I was not born with the gift of waking up. During the night, sleep clots in my veins while my eyelids turn into miniature lead aprons, and while I might be able to force uprightness on myself the next morning, I can guarantee neither alertness nor attractiveness. (Ask Dan sometime how he feels about The Walking Dead as a reality show.) However, as much as I may rage, rage against the dawning of the light, my best days are always the ones that start an hour or two before I absolutely have to be up.
I call that hour or two my Spiritual Recharge Time (SRT) for lack of a better term. I grew up calling it Quiet Time, but that now reeks of obligation and guilt to me—falling asleep over Bible pages I was too tired to make any sense of, Psalms about morning prayer wagging their fingers at me, preacherly voices admonishing, “You don’t love sleep more than you love God, do you?” Give me a break.
I do sometimes read The Message for SRT, but I might read something else or journal or listen to music while the first cappuccino of the day warms my brain back to life. I have to figure out on a trial-and-error basis which practice will work for me on any given morning, and that’s not always easy. One morning, perusing the Bible will make my mind glow; the next morning, it will make me feel like stabbing something. Same with music and journaling and reading. I wake up (which in my case is always a euphemism, but still) with expectations of connecting with God, but sometimes trying to find the right spiritual practice feels like combing through a wardrobe of ill-fitting clothes. The frustration of this can leave me further from God and closer to zombiehood than I was upon “waking.”
I recently found a solution to this nothing-fits scenario though: TED Talks. It’s not that I’m just now discovering these “ideas worth spreading;” they’ve been on my radar since Liz Gilbert’s brilliant talk on genius in 2009. However, I never thought of them as spiritually relevant until one morning a couple of months ago when I gave up on SRT in frustration, opened my computer, and landed on Louie Schwartzberg’s presentation about nature, beauty, and gratitude:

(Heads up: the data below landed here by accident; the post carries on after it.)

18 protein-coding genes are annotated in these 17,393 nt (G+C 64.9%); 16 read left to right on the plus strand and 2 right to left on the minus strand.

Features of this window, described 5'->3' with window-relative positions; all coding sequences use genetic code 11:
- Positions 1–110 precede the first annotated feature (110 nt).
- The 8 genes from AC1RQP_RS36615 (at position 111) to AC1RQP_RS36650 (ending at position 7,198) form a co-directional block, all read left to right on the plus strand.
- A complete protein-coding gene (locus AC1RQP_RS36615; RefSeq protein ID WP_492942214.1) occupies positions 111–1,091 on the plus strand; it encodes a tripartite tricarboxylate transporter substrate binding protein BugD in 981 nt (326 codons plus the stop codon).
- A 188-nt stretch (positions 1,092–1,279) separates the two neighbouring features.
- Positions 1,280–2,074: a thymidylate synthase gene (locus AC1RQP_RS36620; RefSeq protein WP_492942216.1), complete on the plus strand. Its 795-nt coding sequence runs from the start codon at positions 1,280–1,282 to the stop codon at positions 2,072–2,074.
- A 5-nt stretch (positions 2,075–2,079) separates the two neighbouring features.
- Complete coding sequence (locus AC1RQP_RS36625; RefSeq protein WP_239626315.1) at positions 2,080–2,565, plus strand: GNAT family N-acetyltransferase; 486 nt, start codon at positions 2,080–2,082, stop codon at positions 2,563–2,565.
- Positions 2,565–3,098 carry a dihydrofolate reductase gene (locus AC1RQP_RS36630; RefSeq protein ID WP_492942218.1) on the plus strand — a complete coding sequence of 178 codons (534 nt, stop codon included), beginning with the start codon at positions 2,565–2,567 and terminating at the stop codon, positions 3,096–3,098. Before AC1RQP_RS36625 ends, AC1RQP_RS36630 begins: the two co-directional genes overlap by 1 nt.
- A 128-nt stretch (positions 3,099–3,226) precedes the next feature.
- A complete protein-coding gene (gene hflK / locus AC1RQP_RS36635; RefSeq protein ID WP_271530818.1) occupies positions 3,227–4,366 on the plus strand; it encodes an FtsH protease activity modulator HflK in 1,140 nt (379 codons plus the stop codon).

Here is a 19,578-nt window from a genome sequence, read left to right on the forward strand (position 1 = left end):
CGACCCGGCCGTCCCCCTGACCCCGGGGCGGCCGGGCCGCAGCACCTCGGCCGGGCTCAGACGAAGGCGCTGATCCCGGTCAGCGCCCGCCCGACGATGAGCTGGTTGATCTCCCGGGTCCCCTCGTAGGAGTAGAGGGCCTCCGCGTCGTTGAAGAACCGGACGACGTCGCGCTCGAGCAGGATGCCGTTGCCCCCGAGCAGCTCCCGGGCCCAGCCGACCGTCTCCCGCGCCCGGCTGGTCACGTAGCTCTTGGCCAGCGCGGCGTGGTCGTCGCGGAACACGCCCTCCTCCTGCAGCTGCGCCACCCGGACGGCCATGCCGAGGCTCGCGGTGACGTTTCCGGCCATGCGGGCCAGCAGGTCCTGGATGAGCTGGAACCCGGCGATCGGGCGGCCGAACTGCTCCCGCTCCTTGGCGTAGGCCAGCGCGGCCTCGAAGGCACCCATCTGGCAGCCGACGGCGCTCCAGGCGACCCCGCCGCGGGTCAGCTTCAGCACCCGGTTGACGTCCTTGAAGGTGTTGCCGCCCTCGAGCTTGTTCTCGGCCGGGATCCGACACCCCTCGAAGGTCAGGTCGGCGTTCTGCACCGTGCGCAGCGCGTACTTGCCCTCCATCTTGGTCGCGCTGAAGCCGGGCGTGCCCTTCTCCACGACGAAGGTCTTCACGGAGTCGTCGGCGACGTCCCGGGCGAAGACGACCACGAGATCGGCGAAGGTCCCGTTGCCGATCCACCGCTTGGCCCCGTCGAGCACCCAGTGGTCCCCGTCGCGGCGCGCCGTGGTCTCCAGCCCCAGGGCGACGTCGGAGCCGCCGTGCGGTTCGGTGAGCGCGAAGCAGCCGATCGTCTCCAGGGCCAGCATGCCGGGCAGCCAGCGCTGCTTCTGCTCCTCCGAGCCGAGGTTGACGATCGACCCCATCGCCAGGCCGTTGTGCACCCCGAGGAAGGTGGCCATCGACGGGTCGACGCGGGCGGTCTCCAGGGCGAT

“When people see my images, a lot of times they’ll say, ‘Oh my God.’ Have you ever wondered what that meant? The ‘Oh’ means it caught your attention, makes you present, makes you mindful. The ‘my’ means it connects with something deep inside your soul. It creates a gateway for your inner voice to rise up and be heard. And ‘God’? God is that personal journey we all want to be on, to be inspired, to feel like we’re connected to a universe that celebrates life.”
I felt it. Watching his stunning time-lapse photography filled me with the Oh my God that had been so absent from my other meditative attempts that morning. It rescued me from the confines of my own small mind and replaced my frustration with wonder. Wonder. That was the missing piece, the perspective I hadn’t had the strength to conjure for myself.
The talk finished, and I clicked to another one. I watched Paul Nicklen befriend a dangerous leopard seal, Sue Austin go deep-sea diving in a wheelchair, Amy Cuddy prove that we can change our internal chemistry with body language, and Chimamanda Ngozi Adichie discuss the power of our stories. Their innovations and perspectives helped me sense the scope of the universe a little more clearly. It felt like tapping into an existential undercurrent, one powered by creativity and open-mindedness and awe… and what was that undercurrent if not God?
Watching TED Talks has become my go-to spiritual practice when none of the conventional ones seems to fit, and I’m sharing this because I know I’m not the only who struggles to connect with God. Religious institutions have worked a number on many of us. The Bible has been used so often to manipulate and oppress that its words wound rather than heal some of us. Faith traditions straight-laced with rules and shoulds and penalties have convinced some of us that they control access to God, and why even bother trying when it’s all so hard and heavy, when all our attempts at devotion seem to turn our souls industrial grey?
This is why: Because God is bigger than the walls put up to safeguard religion. This I believe with all my heart. If we’re not finding God within other people’s traditions, that’s okay. In fact, there’s an expansive kind of joy in brushing up against the divine where you least expected to find it—in the zombie hour following dawn, for example, when all the usual spiritual channels have failed and all that’s left is the entire wonder-full universe.